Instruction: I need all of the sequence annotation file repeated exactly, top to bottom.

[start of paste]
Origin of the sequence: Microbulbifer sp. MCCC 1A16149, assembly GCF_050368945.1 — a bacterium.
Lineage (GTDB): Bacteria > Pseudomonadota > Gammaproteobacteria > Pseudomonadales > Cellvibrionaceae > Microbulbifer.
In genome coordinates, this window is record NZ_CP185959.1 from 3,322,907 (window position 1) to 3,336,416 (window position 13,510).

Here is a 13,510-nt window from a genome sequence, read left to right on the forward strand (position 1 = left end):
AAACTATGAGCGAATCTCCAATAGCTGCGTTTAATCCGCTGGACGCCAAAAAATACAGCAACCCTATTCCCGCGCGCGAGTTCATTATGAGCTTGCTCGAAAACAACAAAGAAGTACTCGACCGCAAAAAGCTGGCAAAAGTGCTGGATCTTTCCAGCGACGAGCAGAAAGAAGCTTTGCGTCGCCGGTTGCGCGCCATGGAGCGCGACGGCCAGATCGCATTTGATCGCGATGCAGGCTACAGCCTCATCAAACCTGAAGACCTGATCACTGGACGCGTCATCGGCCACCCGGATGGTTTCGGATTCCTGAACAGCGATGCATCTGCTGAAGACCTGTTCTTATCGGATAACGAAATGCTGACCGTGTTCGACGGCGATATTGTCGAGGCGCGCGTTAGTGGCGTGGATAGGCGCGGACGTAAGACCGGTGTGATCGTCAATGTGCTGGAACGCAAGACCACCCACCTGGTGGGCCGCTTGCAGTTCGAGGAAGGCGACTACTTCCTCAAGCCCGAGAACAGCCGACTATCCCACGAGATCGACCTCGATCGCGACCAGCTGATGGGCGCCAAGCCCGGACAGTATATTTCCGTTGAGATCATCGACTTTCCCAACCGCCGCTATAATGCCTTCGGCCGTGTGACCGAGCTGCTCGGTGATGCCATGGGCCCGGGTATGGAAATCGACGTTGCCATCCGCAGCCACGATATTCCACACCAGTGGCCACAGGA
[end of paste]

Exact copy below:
Origin of the sequence: Microbulbifer sp. MCCC 1A16149, assembly GCF_050368945.1 — a bacterium.
Lineage (GTDB): Bacteria > Pseudomonadota > Gammaproteobacteria > Pseudomonadales > Cellvibrionaceae > Microbulbifer.
In genome coordinates, this window is record NZ_CP185959.1 from 3,322,907 (window position 1) to 3,336,416 (window position 13,510).

Here is a 13,510-nt window from a genome sequence, read left to right on the forward strand (position 1 = left end):
AAACTATGAGCGAATCTCCAATAGCTGCGTTTAATCCGCTGGACGCCAAAAAATACAGCAACCCTATTCCCGCGCGCGAGTTCATTATGAGCTTGCTCGAAAACAACAAAGAAGTACTCGACCGCAAAAAGCTGGCAAAAGTGCTGGATCTTTCCAGCGACGAGCAGAAAGAAGCTTTGCGTCGCCGGTTGCGCGCCATGGAGCGCGACGGCCAGATCGCATTTGATCGCGATGCAGGCTACAGCCTCATCAAACCTGAAGACCTGATCACTGGACGCGTCATCGGCCACCCGGATGGTTTCGGATTCCTGAACAGCGATGCATCTGCTGAAGACCTGTTCTTATCGGATAACGAAATGCTGACCGTGTTCGACGGCGATATTGTCGAGGCGCGCGTTAGTGGCGTGGATAGGCGCGGACGTAAGACCGGTGTGATCGTCAATGTGCTGGAACGCAAGACCACCCACCTGGTGGGCCGCTTGCAGTTCGAGGAAGGCGACTACTTCCTCAAGCCCGAGAACAGCCGACTATCCCACGAGATCGACCTCGATCGCGACCAGCTGATGGGCGCCAAGCCCGGACAGTATATTTCCGTTGAGATCATCGACTTTCCCAACCGCCGCTATAATGCCTTCGGCCGTGTGACCGAGCTGCTCGGTGATGCCATGGGCCCGGGTATGGAAATCGACGTTGCCATCCGCAGCCACGATATTCCACACCAGTGGCCACAGGA